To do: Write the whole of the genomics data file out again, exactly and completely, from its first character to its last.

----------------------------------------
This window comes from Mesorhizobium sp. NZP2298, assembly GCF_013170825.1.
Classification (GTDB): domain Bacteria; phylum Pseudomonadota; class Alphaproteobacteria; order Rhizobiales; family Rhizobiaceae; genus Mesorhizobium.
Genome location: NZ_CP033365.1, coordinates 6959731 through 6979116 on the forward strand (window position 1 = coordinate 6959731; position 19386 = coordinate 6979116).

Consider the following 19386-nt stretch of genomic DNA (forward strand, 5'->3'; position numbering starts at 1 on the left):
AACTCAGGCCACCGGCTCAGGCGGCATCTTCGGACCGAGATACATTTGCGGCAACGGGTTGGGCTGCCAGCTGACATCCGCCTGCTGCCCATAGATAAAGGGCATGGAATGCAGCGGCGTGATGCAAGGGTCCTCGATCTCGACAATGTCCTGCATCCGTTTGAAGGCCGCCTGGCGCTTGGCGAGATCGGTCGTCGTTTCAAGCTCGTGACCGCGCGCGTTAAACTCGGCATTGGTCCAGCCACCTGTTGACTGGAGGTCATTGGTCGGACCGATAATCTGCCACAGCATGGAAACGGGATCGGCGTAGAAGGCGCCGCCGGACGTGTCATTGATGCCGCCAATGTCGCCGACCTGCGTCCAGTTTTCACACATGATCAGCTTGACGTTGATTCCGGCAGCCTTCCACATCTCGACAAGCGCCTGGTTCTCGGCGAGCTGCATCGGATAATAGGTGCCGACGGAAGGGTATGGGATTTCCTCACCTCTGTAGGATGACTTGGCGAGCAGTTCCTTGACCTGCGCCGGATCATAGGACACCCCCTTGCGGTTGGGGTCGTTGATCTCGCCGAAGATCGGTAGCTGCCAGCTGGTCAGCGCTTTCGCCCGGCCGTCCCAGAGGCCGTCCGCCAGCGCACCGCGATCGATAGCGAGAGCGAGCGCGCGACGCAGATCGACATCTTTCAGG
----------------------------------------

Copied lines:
This window comes from Mesorhizobium sp. NZP2298, assembly GCF_013170825.1.
Classification (GTDB): domain Bacteria; phylum Pseudomonadota; class Alphaproteobacteria; order Rhizobiales; family Rhizobiaceae; genus Mesorhizobium.
Genome location: NZ_CP033365.1, coordinates 6959731 through 6979116 on the forward strand (window position 1 = coordinate 6959731; position 19386 = coordinate 6979116).

Consider the following 19386-nt stretch of genomic DNA (forward strand, 5'->3'; position numbering starts at 1 on the left):
AACTCAGGCCACCGGCTCAGGCGGCATCTTCGGACCGAGATACATTTGCGGCAACGGGTTGGGCTGCCAGCTGACATCCGCCTGCTGCCCATAGATAAAGGGCATGGAATGCAGCGGCGTGATGCAAGGGTCCTCGATCTCGACAATGTCCTGCATCCGTTTGAAGGCCGCCTGGCGCTTGGCGAGATCGGTCGTCGTTTCAAGCTCGTGACCGCGCGCGTTAAACTCGGCATTGGTCCAGCCACCTGTTGACTGGAGGTCATTGGTCGGACCGATAATCTGCCACAGCATGGAAACGGGATCGGCGTAGAAGGCGCCGCCGGACGTGTCATTGATGCCGCCAATGTCGCCGACCTGCGTCCAGTTTTCACACATGATCAGCTTGACGTTGATTCCGGCAGCCTTCCACATCTCGACAAGCGCCTGGTTCTCGGCGAGCTGCATCGGATAATAGGTGCCGACGGAAGGGTATGGGATTTCCTCACCTCTGTAGGATGACTTGGCGAGCAGTTCCTTGACCTGCGCCGGATCATAGGACACCCCCTTGCGGTTGGGGTCGTTGATCTCGCCGAAGATCGGTAGCTGCCAGCTGGTCAGCGCTTTCGCCCGGCCGTCCCAGAGGCCGTCCGCCAGCGCACCGCGATCGATAGCGAGAGCGAGCGCGCGACGCAGATCGACATCTTTCAGG